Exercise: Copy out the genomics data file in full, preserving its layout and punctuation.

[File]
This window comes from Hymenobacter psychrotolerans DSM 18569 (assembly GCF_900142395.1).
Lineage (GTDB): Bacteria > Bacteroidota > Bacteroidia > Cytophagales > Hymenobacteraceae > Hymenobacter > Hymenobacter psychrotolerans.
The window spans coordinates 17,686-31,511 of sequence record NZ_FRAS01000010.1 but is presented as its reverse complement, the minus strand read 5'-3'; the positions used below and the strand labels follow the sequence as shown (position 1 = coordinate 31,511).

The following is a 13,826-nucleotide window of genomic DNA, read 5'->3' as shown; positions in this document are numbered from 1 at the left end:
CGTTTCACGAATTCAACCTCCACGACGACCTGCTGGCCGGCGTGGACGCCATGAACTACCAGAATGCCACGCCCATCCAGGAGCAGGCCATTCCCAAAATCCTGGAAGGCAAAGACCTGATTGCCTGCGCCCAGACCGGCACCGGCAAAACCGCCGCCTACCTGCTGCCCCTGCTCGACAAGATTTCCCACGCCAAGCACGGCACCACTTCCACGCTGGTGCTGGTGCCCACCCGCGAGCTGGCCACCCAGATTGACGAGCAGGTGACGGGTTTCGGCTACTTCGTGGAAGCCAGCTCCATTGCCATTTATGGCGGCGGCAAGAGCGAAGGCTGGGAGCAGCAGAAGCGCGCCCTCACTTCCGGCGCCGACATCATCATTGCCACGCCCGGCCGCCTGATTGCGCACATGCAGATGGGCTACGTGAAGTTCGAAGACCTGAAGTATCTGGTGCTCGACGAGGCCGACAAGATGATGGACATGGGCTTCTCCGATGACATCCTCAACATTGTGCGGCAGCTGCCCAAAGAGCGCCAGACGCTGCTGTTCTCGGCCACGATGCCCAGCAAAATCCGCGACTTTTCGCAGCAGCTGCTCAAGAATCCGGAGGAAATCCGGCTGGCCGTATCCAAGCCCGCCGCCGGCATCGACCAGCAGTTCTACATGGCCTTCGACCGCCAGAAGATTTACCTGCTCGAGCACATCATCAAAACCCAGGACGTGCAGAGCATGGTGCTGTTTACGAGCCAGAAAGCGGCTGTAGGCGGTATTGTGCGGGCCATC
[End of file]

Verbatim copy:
This window comes from Hymenobacter psychrotolerans DSM 18569 (assembly GCF_900142395.1).
Lineage (GTDB): Bacteria > Bacteroidota > Bacteroidia > Cytophagales > Hymenobacteraceae > Hymenobacter > Hymenobacter psychrotolerans.
The window spans coordinates 17,686-31,511 of sequence record NZ_FRAS01000010.1 but is presented as its reverse complement, the minus strand read 5'-3'; the positions used below and the strand labels follow the sequence as shown (position 1 = coordinate 31,511).

The following is a 13,826-nucleotide window of genomic DNA, read 5'->3' as shown; positions in this document are numbered from 1 at the left end:
CGTTTCACGAATTCAACCTCCACGACGACCTGCTGGCCGGCGTGGACGCCATGAACTACCAGAATGCCACGCCCATCCAGGAGCAGGCCATTCCCAAAATCCTGGAAGGCAAAGACCTGATTGCCTGCGCCCAGACCGGCACCGGCAAAACCGCCGCCTACCTGCTGCCCCTGCTCGACAAGATTTCCCACGCCAAGCACGGCACCACTTCCACGCTGGTGCTGGTGCCCACCCGCGAGCTGGCCACCCAGATTGACGAGCAGGTGACGGGTTTCGGCTACTTCGTGGAAGCCAGCTCCATTGCCATTTATGGCGGCGGCAAGAGCGAAGGCTGGGAGCAGCAGAAGCGCGCCCTCACTTCCGGCGCCGACATCATCATTGCCACGCCCGGCCGCCTGATTGCGCACATGCAGATGGGCTACGTGAAGTTCGAAGACCTGAAGTATCTGGTGCTCGACGAGGCCGACAAGATGATGGACATGGGCTTCTCCGATGACATCCTCAACATTGTGCGGCAGCTGCCCAAAGAGCGCCAGACGCTGCTGTTCTCGGCCACGATGCCCAGCAAAATCCGCGACTTTTCGCAGCAGCTGCTCAAGAATCCGGAGGAAATCCGGCTGGCCGTATCCAAGCCCGCCGCCGGCATCGACCAGCAGTTCTACATGGCCTTCGACCGCCAGAAGATTTACCTGCTCGAGCACATCATCAAAACCCAGGACGTGCAGAGCATGGTGCTGTTTACGAGCCAGAAAGCGGCTGTAGGCGGTATTGTGCGGGCCATC